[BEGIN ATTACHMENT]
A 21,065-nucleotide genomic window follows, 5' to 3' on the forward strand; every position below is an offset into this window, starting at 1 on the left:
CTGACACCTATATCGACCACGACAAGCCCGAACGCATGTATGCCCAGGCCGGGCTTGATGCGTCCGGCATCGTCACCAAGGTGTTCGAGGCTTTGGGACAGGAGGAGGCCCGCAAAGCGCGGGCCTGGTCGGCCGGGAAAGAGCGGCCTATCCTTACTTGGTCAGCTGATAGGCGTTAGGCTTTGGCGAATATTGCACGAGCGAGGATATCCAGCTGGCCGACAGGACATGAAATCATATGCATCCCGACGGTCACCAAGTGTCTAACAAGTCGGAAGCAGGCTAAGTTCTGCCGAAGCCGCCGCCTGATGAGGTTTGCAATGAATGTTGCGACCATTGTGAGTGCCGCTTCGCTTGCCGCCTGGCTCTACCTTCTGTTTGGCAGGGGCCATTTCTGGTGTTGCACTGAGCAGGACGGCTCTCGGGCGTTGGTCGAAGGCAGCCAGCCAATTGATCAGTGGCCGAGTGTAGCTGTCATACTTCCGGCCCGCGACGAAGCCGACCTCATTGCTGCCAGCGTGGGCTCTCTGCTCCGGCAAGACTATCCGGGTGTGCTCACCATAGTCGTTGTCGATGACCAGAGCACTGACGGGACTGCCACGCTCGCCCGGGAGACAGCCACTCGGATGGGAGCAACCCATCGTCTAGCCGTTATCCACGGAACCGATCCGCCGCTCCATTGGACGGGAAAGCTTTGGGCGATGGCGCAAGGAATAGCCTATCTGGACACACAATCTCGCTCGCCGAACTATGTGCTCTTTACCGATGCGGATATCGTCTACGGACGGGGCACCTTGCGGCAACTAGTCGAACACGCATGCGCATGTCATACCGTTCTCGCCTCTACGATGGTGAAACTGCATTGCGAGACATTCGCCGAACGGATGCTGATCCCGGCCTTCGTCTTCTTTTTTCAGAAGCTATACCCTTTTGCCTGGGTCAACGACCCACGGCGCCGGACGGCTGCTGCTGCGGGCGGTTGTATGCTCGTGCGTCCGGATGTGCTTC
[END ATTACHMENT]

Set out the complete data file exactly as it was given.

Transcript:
A 21,065-nucleotide genomic window follows, 5' to 3' on the forward strand; every position below is an offset into this window, starting at 1 on the left:
CTGACACCTATATCGACCACGACAAGCCCGAACGCATGTATGCCCAGGCCGGGCTTGATGCGTCCGGCATCGTCACCAAGGTGTTCGAGGCTTTGGGACAGGAGGAGGCCCGCAAAGCGCGGGCCTGGTCGGCCGGGAAAGAGCGGCCTATCCTTACTTGGTCAGCTGATAGGCGTTAGGCTTTGGCGAATATTGCACGAGCGAGGATATCCAGCTGGCCGACAGGACATGAAATCATATGCATCCCGACGGTCACCAAGTGTCTAACAAGTCGGAAGCAGGCTAAGTTCTGCCGAAGCCGCCGCCTGATGAGGTTTGCAATGAATGTTGCGACCATTGTGAGTGCCGCTTCGCTTGCCGCCTGGCTCTACCTTCTGTTTGGCAGGGGCCATTTCTGGTGTTGCACTGAGCAGGACGGCTCTCGGGCGTTGGTCGAAGGCAGCCAGCCAATTGATCAGTGGCCGAGTGTAGCTGTCATACTTCCGGCCCGCGACGAAGCCGACCTCATTGCTGCCAGCGTGGGCTCTCTGCTCCGGCAAGACTATCCGGGTGTGCTCACCATAGTCGTTGTCGATGACCAGAGCACTGACGGGACTGCCACGCTCGCCCGGGAGACAGCCACTCGGATGGGAGCAACCCATCGTCTAGCCGTTATCCACGGAACCGATCCGCCGCTCCATTGGACGGGAAAGCTTTGGGCGATGGCGCAAGGAATAGCCTATCTGGACACACAATCTCGCTCGCCGAACTATGTGCTCTTTACCGATGCGGATATCGTCTACGGACGGGGCACCTTGCGGCAACTAGTCGAACACGCATGCGCATGTCATACCGTTCTCGCCTCTACGATGGTGAAACTGCATTGCGAGACATTCGCCGAACGGATGCTGATCCCGGCCTTCGTCTTCTTTTTTCAGAAGCTATACCCTTTTGCCTGGGTCAACGACCCACGGCGCCGGACGGCTGCTGCTGCGGGCGGTTGTATGCTCGTGCGTCCGGATGTGCTTC